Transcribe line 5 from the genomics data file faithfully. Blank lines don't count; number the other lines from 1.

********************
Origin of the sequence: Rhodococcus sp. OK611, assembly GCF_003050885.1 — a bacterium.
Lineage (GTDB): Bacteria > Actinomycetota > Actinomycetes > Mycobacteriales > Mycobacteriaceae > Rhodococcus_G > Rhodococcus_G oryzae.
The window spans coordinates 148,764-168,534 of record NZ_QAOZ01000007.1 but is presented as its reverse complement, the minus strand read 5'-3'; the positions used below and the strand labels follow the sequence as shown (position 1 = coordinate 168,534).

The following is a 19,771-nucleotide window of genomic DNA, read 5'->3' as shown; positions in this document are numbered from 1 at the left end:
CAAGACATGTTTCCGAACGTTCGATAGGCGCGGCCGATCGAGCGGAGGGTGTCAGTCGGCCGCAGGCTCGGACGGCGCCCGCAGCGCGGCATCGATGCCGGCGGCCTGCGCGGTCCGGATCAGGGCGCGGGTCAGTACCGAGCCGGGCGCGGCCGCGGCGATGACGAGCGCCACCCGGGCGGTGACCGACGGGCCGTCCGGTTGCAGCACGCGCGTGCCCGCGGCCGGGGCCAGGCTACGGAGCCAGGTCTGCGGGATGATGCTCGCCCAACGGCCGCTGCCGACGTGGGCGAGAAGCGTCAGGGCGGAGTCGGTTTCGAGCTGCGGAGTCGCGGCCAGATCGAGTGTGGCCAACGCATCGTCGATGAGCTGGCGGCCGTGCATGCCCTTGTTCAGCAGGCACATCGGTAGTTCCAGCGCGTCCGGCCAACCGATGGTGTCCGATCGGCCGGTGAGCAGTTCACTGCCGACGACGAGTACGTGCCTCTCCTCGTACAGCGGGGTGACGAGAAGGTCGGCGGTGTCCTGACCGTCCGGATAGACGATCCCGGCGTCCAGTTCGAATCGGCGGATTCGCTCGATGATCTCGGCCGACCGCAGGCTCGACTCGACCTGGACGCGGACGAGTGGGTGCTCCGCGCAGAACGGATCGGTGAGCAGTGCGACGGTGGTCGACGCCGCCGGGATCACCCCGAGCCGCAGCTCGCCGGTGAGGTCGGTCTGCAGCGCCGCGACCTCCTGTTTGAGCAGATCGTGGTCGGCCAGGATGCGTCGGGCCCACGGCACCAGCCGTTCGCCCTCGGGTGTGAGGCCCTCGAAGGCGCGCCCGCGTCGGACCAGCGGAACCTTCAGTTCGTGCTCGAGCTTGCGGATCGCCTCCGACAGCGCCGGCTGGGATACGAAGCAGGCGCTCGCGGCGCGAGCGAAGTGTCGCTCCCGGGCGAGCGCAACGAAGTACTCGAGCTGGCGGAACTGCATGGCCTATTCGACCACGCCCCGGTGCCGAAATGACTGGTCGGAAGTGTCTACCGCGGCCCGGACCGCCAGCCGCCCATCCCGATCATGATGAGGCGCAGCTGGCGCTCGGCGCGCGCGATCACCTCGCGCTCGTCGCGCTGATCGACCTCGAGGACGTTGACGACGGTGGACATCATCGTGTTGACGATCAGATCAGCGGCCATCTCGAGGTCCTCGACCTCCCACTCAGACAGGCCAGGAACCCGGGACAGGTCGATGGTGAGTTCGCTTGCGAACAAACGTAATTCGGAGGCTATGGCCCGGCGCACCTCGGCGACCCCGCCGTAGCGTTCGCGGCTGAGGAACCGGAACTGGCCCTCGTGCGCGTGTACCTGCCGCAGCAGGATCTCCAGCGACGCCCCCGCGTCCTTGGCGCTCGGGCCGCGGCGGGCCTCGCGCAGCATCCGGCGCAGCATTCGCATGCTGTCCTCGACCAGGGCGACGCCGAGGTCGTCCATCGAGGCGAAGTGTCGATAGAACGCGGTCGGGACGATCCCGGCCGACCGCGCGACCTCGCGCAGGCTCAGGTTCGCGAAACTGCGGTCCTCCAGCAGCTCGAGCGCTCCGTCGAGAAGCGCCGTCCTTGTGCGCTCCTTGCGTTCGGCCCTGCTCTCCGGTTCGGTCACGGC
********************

CAAGACATGTTTCCGAACGTTCGATAGGCGCGGCCGATCGAGCGGAGGGTGTCAGTCGGCCGCAGGCTCGGACGGCGCCCGCAGCGCGGCATCGATGCCGGCGGCCTGCGCGGTCCGGATCAGGGCGCGGGTCAGTACCGAGCCGGGCGCGGCCGCGGCGATGACGAGCGCCACCCGGGCGGTGACCGACGGGCCGTCCGGTTGCAGCACGCGCGTGCCCGCGGCCGGGGCCAGGCTACGGAGCCAGGTCTGCGGGATGATGCTCGCCCAACGGCCGCTGCCGACGTGGGCGAGAAGCGTCAGGGCGGAGTCGGTTTCGAGCTGCGGAGTCGCGGCCAGATCGAGTGTGGCCAACGCATCGTCGATGAGCTGGCGGCCGTGCATGCCCTTGTTCAGCAGGCACATCGGTAGTTCCAGCGCGTCCGGCCAACCGATGGTGTCCGATCGGCCGGTGAGCAGTTCACTGCCGACGACGAGTACGTGCCTCTCCTCGTACAGCGGGGTGACGAGAAGGTCGGCGGTGTCCTGACCGTCCGGATAGACGATCCCGGCGTCCAGTTCGAATCGGCGGATTCGCTCGATGATCTCGGCCGACCGCAGGCTCGACTCGACCTGGACGCGGACGAGTGGGTGCTCCGCGCAGAACGGATCGGTGAGCAGTGCGACGGTGGTCGACGCCGCCGGGATCACCCCGAGCCGCAGCTCGCCGGTGAGGTCGGTCTGCAGCGCCGCGACCTCCTGTTTGAGCAGATCGTGGTCGGCCAGGATGCGTCGGGCCCACGGCACCAGCCGTTCGCCCTCGGGTGTGAGGCCCTCGAAGGCGCGCCCGCGTCGGACCAGCGGAACCTTCAGTTCGTGCTCGAGCTTGCGGATCGCCTCCGACAGCGCCGGCTGGGATACGAAGCAGGCGCTCGCGGCGCGAGCGAAGTGTCGCTCCCGGGCGAGCGCAACGAAGTACTCGAGCTGGCGGAACTGCATGGCCTATTCGACCACGCCCCGGTGCCGAAATGACTGGTCGGAAGTGTCTACCGCGGCCCGGACCGCCAGCCGCCCATCCCGATCATGATGAGGCGCAGCTGGCGCTCGGCGCGCGCGATCACCTCGCGCTCGTCGCGCTGATCGACCTCGAGGACGTTGACGACGGTGGACATCATCGTGTTGACGATCAGATCAGCGGCCATCTCGAGGTCCTCGACCTCCCACTCAGACAGGCCAGGAACCCGGGACAGGTCGATGGTGAGTTCGCTTGCGAACAAACGTAATTCGGAGGCTATGGCCCGGCGCACCTCGGCGACCCCGCCGTAGCGTTCGCGGCTGAGGAACCGGAACTGGCCCTCGTGCGCGTGTACCTGCCGCAGCAGGATCTCCAGCGACGCCCCCGCGTCCTTGGCGCTCGGGCCGCGGCGGGCCTCGCGCAGCATCCGGCGCAGCATTCGCATGCTGTCCTCGACCAGGGCGACGCCGAGGTCGTCCATCGAGGCGAAGTGTCGATAGAACGCGGTCGGGACGATCCCGGCCGACCGCGCGACCTCGCGCAGGCTCAGGTTCGCGAAACTGCGGTCCTCCAGCAGCTCGAGCGCTCCGTCGAGAAGCGCCGTCCTTGTGCGCTCCTTGCGTTCGGCCCTGCTCTCCGGTTCGGTCACGGC